Savoring the Flavors of Our Woods, Waters and Fields – American Terroir – a book by Rowan Jacobsen which Library Thing very kindly sent me to review.
Terroir, a French term usually associated with wine is about, in Jacobson’s words “the taste of place.”
You read about the history, science and culture in an entertaining way. It is succinct and imparts the information of how and why some foods taste the way do but it’s not overly scientific.
Almost all chapters of this book are devoted to specific foods in specific regions (terrior) for example maple syrup in Vermont, varietal honeys in Apalachicola area (special to me because I live in the area), Totten Inlet oysters from Washington, wines in California and many other specialties. There are color photos midway through the book – I love the one of the Florida bee swarm.
My only complaint would be that the book does not have an index. It sure is nice to go back and find a particular item and as a result, my book is littered with tiny slices of paper so bookmark my favorite spots.
Included in the chapters Jacobsen adds a recipe, highlighting the star of the chapter. I have prepared several. Here is one, the Maple Carmelized Apples.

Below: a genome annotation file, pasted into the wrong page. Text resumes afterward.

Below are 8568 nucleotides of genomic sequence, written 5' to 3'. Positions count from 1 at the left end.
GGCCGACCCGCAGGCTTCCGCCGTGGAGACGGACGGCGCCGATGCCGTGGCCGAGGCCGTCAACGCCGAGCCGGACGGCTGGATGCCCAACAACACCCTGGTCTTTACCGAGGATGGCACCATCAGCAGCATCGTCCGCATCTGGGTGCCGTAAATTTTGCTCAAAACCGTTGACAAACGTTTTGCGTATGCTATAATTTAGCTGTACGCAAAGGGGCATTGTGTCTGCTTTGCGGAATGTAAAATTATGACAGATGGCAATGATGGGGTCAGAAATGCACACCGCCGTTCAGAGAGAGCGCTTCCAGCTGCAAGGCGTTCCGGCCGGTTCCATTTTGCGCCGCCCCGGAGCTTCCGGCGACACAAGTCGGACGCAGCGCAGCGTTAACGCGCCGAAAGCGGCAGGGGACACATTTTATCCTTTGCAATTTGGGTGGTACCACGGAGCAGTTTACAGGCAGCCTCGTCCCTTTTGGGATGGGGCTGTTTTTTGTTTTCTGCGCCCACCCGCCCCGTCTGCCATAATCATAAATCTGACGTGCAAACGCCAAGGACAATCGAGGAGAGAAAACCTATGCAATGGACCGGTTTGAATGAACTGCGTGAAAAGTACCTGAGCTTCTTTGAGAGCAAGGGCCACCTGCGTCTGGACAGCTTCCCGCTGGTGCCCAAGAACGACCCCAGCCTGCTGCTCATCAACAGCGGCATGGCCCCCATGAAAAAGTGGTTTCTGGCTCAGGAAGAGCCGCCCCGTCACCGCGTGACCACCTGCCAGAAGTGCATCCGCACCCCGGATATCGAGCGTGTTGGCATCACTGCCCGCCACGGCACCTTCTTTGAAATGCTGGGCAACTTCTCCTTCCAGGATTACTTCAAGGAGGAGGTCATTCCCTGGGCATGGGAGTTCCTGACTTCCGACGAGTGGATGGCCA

Please Note: All recipes are from American Terroir by Rowan Jacobsen
4 TB butter
¼ cup maple syrup
6 apples, peeled, cored and sliced
½ teaspoon cinnamon
Pinch of grated nutmeg
Zest and juice from 1/8 lemon
Heat butter and maple syrup in skillet over medium heat until bubbling.
Add apples and cinnamon, toss to coat in butter-syrup mixture and cook, stirring and turning apples occasionally, until they are browned and soft but not mushy. This should take 6 to 8 minutes.
Turn off heat and add nutmeg, lemon zest and juice – stir. Let the dish cool enough so the sauce thickens,
NOTE: Use a firm and tart variety of apple such as Honeycrisp, Jonagold, McIntosh or Granny Smith,
You could serve this with a scoop of vanilla ice cream or to fancy it up, bake it in puff pastry.